Interview with Manish Jain, co-founder Shikshantar, by Lena Hoplamazian
A new innovation in rehabilitative prison practice is being developed in Udaipur. The Swaraj Jail University was started six months ago by Shikshantar, Art of Living, Gandhi Ashram-Moved by Love, Edible Routes Foundation and Navgurukul in partnership with the Udaipur Central Jail. For an inside look into the initiative, Manish Jain, co-founder of Shikshantar, answered some of my questions.
What is the concept of the Jail University? The Swaraj Jail University project began in October 2018 with the purpose of prototyping a self-designed learning program in the Udaipur Jail. The purpose is to help inmates explore their passions, gain practical skills, and re-ignite self-esteem and life vision in the face of the numerous challenges of incarcerated life. The inmates are invited to design their own personalized learning programs based on their interests and needs. Everyone is a teacher and a learner in the Jail University. It is inspired by our last 20 years of action-research in Shikshantar and Swaraj University.
Society has not yet found a powerful way to deal with those who commit crimes except to banish them from our hearts and minds. But for some such as Mahatma Gandhi, Malcolm X, Nelson Mandela and many other social leaders, their time spent in jail was a period for tremendous learning, transformation and growth. The project is foremost about making the jail into a exciting learning space which can re-establish the dignity and compassion of the inmates, and help them return to society as positive social leaders in their communities.
We have seen many inmates being ostracised by their communities, their families, their friends, bosses, neighbors. Their physical time behind bars is followed by a life behind society’s bars. It is oftentimes actually more difficult for them when the come out because of the stigma and judgement associated with being in jail. The Jail University not only tries to introduce inmates to new skill sets, but also tries to work with them to heal themselves and see new life and career possibilities. Love, creativity and forgiveness are powerful tools for this.
It is important to note that we are constantly co-evolving the program with the inmates based on their gifts and talents, rather than trying to ‘fix’ them or ‘fit’ them into a pre-formulated training curriculum.
How did the Jail University begin? I was invited by the Jail Superintendent S.S. Shekhawat and Indira Talreja, yoga trainer from the Art of Living, to start this project. Indiraji has been tirelessly engaging with inmates in the men’s jail for the past 12 years and sharing the transformative power of yoga and mindfulness with them. She wanted to have more activities and interactions for the inmates so that they could have additional life options after coming out of prison. Shekhawatji has an amazing vision for transforming the prison system and liked the idea of Swaraj University. So I agreed and invited my friend Diken Patel from Gandhi Ashram-Moved by Love to help me in initiating this. We both thought it would be an excellent opportunity for our own personal spiritual growth.
For the past six months, a small team from Shikshantar has been going to the Udaipur Central Jail and spending roughly five hours per day facilitating workshops and interacting with the inmates and guards. At first, we spent several weeks just listening to the stories of the inmates inside their barracks. We asked them about their lives and learning interests while trying to build a container of love and friendship with them. We had a major breakthrough when we noticed two inmates doing haircutting in one corner using some old tools. This sparked our first real activity in the jail which was a haircutting salon project run by the inmates. We provided them with proper professional equipment. We learned that cutting our hair, beards and nails is an intimate act which deeply impacts our daily self-image, sense of dignity and energy. The other thing we did was to offer a wall mural painting workshop hosted by community artists Amit Dhyan and Arun Sharma during which we painted 10 large wall murals with the inmates. We found some excellent artists amongst them and started transforming the physical environment of the jail. Everyone could feel a new type of energy emerging in the space.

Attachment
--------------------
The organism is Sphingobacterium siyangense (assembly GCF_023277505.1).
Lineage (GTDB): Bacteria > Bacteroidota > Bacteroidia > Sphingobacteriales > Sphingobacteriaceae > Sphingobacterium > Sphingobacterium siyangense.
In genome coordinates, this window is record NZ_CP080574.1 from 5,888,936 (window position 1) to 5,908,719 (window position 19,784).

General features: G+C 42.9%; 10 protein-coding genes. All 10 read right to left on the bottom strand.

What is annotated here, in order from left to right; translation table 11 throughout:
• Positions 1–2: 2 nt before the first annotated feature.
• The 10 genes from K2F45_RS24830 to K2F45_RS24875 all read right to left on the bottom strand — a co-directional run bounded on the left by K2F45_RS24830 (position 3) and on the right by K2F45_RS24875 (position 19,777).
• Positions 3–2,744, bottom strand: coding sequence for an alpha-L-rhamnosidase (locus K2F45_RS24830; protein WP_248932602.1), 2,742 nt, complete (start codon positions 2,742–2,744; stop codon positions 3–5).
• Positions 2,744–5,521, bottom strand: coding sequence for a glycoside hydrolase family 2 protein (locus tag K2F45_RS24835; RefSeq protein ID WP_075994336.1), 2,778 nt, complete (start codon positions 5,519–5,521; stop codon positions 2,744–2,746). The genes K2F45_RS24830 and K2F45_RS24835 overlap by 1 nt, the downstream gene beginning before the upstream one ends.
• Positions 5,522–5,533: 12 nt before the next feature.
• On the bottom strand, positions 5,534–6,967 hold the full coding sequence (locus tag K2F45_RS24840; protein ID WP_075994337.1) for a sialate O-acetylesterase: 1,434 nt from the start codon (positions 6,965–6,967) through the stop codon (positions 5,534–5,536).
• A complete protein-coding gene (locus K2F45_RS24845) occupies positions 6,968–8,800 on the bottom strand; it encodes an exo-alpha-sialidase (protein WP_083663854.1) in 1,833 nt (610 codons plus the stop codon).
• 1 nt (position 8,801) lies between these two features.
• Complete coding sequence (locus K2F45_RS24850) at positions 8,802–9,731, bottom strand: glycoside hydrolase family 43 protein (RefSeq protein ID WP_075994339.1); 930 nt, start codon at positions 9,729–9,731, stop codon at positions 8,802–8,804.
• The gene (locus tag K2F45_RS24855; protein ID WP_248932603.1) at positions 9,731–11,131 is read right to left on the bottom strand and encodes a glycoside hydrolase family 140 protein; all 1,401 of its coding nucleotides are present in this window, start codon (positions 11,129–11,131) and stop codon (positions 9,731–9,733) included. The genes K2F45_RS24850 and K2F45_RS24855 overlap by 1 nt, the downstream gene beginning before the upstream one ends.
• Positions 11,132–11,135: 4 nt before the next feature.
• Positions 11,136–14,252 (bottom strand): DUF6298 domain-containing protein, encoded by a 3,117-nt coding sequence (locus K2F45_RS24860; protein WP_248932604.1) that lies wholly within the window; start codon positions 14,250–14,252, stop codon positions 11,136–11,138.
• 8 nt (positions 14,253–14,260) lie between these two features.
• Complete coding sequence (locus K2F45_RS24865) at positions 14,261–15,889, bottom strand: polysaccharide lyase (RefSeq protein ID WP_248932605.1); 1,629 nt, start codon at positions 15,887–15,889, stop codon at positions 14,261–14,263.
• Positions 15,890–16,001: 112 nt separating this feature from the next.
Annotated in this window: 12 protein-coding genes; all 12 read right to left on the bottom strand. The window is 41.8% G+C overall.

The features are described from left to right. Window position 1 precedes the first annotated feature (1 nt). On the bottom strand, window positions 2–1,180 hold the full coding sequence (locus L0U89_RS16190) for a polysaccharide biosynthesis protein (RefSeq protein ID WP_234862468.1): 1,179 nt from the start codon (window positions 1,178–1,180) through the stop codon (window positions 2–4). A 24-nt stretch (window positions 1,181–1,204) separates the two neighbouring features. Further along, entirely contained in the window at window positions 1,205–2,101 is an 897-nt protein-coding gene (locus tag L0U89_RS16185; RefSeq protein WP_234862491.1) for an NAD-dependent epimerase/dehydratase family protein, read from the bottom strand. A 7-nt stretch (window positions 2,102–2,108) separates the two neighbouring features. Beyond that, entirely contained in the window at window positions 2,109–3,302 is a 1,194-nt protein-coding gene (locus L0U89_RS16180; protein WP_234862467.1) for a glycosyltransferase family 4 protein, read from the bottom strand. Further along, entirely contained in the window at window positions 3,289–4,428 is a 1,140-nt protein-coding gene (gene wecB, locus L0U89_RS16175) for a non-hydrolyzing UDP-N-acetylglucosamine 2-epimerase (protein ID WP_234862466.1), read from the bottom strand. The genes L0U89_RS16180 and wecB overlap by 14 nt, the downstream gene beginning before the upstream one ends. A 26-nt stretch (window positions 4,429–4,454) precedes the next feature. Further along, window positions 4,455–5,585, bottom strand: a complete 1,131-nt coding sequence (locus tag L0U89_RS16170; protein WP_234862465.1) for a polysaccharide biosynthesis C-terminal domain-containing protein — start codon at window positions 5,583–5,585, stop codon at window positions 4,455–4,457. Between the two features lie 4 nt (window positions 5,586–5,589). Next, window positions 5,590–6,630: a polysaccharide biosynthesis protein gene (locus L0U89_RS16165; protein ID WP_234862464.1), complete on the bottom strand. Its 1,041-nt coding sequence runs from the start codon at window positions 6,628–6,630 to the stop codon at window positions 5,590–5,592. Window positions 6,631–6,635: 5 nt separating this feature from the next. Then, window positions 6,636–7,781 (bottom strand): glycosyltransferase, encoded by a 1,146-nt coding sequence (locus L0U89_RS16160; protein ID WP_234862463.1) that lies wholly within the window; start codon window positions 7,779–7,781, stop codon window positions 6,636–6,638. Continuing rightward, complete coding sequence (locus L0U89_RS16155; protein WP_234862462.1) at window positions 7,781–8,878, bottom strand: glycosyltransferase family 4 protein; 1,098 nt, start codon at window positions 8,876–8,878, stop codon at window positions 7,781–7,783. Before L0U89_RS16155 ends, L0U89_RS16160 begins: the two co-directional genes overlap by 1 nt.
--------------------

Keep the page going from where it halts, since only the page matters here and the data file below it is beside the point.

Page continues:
What does the project look like on the ground? We have established longer term hubs like a Computer Academy and a Music Academy which are running daily. The Computer Academy is supported by our friends from NavGurukul who facilitate workshops around basic computer literacy and have introduced web designing, sound mixing, and graphic designing. Many inmates are exploring their interests with the help of self-learning tutorials.
Music is a powerful way of healing and creative expression. The inmates in the Music Academy have formed a band which is practicing sufi and classical music. They have already written and recorded several songs with us. You can listen to some of them here. We are planning to set up a recording studio in the jail.
Several inmates participate in daily yoga and mindfulness sessions. Based on the learning interests of the inmates, we have also been offering shorter workshops such as photography, charcoal illustration, storytelling, basic counselling and listening circles, and permaculture design-organic farming. There is also a team of inmates who are creating a organic farm and permaculture demo center in the jail with the help of Edible Routes Foundation. You can find keyhole garden, compost pits, banana circles, food forest there. It is really beautiful.